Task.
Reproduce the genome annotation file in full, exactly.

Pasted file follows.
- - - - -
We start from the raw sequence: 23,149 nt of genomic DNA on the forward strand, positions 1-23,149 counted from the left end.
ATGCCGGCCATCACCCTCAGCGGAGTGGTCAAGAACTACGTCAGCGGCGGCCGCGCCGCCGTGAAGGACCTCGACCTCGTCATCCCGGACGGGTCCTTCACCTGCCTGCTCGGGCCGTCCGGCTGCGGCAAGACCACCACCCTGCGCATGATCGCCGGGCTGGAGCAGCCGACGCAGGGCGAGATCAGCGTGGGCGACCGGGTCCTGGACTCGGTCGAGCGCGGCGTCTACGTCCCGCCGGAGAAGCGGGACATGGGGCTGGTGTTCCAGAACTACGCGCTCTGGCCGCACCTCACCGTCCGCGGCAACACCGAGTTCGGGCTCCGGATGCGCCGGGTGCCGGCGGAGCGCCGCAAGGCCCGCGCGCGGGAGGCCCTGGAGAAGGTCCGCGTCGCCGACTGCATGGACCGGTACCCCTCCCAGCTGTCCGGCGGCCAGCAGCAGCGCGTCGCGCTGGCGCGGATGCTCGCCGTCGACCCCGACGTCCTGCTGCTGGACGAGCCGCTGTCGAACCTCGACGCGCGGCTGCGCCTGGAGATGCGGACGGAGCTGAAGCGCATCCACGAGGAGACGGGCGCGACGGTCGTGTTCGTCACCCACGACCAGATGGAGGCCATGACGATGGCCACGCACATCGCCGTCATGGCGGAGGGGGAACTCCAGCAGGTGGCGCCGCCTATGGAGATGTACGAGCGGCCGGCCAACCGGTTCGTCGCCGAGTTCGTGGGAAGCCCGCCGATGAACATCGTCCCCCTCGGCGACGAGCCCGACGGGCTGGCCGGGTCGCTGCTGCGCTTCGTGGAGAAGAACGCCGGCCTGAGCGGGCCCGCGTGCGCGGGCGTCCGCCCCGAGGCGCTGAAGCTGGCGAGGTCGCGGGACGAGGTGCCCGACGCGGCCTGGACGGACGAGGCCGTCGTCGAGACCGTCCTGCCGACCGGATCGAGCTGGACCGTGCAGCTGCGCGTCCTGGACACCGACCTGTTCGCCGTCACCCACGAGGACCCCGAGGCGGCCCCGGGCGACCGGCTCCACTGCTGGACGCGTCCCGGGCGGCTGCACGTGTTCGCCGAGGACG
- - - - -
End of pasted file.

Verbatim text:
We start from the raw sequence: 23,149 nt of genomic DNA on the forward strand, positions 1-23,149 counted from the left end.
ATGCCGGCCATCACCCTCAGCGGAGTGGTCAAGAACTACGTCAGCGGCGGCCGCGCCGCCGTGAAGGACCTCGACCTCGTCATCCCGGACGGGTCCTTCACCTGCCTGCTCGGGCCGTCCGGCTGCGGCAAGACCACCACCCTGCGCATGATCGCCGGGCTGGAGCAGCCGACGCAGGGCGAGATCAGCGTGGGCGACCGGGTCCTGGACTCGGTCGAGCGCGGCGTCTACGTCCCGCCGGAGAAGCGGGACATGGGGCTGGTGTTCCAGAACTACGCGCTCTGGCCGCACCTCACCGTCCGCGGCAACACCGAGTTCGGGCTCCGGATGCGCCGGGTGCCGGCGGAGCGCCGCAAGGCCCGCGCGCGGGAGGCCCTGGAGAAGGTCCGCGTCGCCGACTGCATGGACCGGTACCCCTCCCAGCTGTCCGGCGGCCAGCAGCAGCGCGTCGCGCTGGCGCGGATGCTCGCCGTCGACCCCGACGTCCTGCTGCTGGACGAGCCGCTGTCGAACCTCGACGCGCGGCTGCGCCTGGAGATGCGGACGGAGCTGAAGCGCATCCACGAGGAGACGGGCGCGACGGTCGTGTTCGTCACCCACGACCAGATGGAGGCCATGACGATGGCCACGCACATCGCCGTCATGGCGGAGGGGGAACTCCAGCAGGTGGCGCCGCCTATGGAGATGTACGAGCGGCCGGCCAACCGGTTCGTCGCCGAGTTCGTGGGAAGCCCGCCGATGAACATCGTCCCCCTCGGCGACGAGCCCGACGGGCTGGCCGGGTCGCTGCTGCGCTTCGTGGAGAAGAACGCCGGCCTGAGCGGGCCCGCGTGCGCGGGCGTCCGCCCCGAGGCGCTGAAGCTGGCGAGGTCGCGGGACGAGGTGCCCGACGCGGCCTGGACGGACGAGGCCGTCGTCGAGACCGTCCTGCCGACCGGATCGAGCTGGACCGTGCAGCTGCGCGTCCTGGACACCGACCTGTTCGCCGTCACCCACGAGGACCCCGAGGCGGCCCCGGGCGACCGGCTCCACTGCTGGACGCGTCCCGGGCGGCTGCACGTGTTCGCCGAGGACG